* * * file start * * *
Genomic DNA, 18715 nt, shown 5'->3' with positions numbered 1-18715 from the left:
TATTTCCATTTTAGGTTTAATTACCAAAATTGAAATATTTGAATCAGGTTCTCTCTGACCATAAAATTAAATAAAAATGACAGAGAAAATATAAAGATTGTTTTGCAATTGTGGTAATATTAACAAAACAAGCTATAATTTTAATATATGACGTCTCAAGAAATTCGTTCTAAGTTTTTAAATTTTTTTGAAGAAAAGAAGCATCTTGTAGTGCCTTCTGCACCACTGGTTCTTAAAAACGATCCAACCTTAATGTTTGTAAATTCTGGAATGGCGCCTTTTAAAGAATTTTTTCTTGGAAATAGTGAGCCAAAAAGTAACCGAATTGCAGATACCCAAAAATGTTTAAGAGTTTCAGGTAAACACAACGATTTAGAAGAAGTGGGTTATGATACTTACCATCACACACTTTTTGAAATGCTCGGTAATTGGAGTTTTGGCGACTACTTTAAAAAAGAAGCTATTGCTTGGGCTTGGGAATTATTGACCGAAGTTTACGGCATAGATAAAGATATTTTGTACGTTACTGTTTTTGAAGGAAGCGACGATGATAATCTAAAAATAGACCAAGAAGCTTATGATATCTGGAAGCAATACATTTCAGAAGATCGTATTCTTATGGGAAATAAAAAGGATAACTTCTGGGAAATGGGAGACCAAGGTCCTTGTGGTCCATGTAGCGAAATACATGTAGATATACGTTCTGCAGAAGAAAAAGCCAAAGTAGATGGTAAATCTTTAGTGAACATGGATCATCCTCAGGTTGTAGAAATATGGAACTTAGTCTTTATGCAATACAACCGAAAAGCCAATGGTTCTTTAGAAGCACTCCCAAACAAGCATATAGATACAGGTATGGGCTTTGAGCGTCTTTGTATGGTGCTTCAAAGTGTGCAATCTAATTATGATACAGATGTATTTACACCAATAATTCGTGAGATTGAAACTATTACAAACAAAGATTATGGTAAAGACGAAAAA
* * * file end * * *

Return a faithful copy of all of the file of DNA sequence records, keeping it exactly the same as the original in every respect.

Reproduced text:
Genomic DNA, 18715 nt, shown 5'->3' with positions numbered 1-18715 from the left:
TATTTCCATTTTAGGTTTAATTACCAAAATTGAAATATTTGAATCAGGTTCTCTCTGACCATAAAATTAAATAAAAATGACAGAGAAAATATAAAGATTGTTTTGCAATTGTGGTAATATTAACAAAACAAGCTATAATTTTAATATATGACGTCTCAAGAAATTCGTTCTAAGTTTTTAAATTTTTTTGAAGAAAAGAAGCATCTTGTAGTGCCTTCTGCACCACTGGTTCTTAAAAACGATCCAACCTTAATGTTTGTAAATTCTGGAATGGCGCCTTTTAAAGAATTTTTTCTTGGAAATAGTGAGCCAAAAAGTAACCGAATTGCAGATACCCAAAAATGTTTAAGAGTTTCAGGTAAACACAACGATTTAGAAGAAGTGGGTTATGATACTTACCATCACACACTTTTTGAAATGCTCGGTAATTGGAGTTTTGGCGACTACTTTAAAAAAGAAGCTATTGCTTGGGCTTGGGAATTATTGACCGAAGTTTACGGCATAGATAAAGATATTTTGTACGTTACTGTTTTTGAAGGAAGCGACGATGATAATCTAAAAATAGACCAAGAAGCTTATGATATCTGGAAGCAATACATTTCAGAAGATCGTATTCTTATGGGAAATAAAAAGGATAACTTCTGGGAAATGGGAGACCAAGGTCCTTGTGGTCCATGTAGCGAAATACATGTAGATATACGTTCTGCAGAAGAAAAAGCCAAAGTAGATGGTAAATCTTTAGTGAACATGGATCATCCTCAGGTTGTAGAAATATGGAACTTAGTCTTTATGCAATACAACCGAAAAGCCAATGGTTCTTTAGAAGCACTCCCAAACAAGCATATAGATACAGGTATGGGCTTTGAGCGTCTTTGTATGGTGCTTCAAAGTGTGCAATCTAATTATGATACAGATGTATTTACACCAATAATTCGTGAGATTGAAACTATTACAAACAAAGATTATGGTAAAGACGAAAAA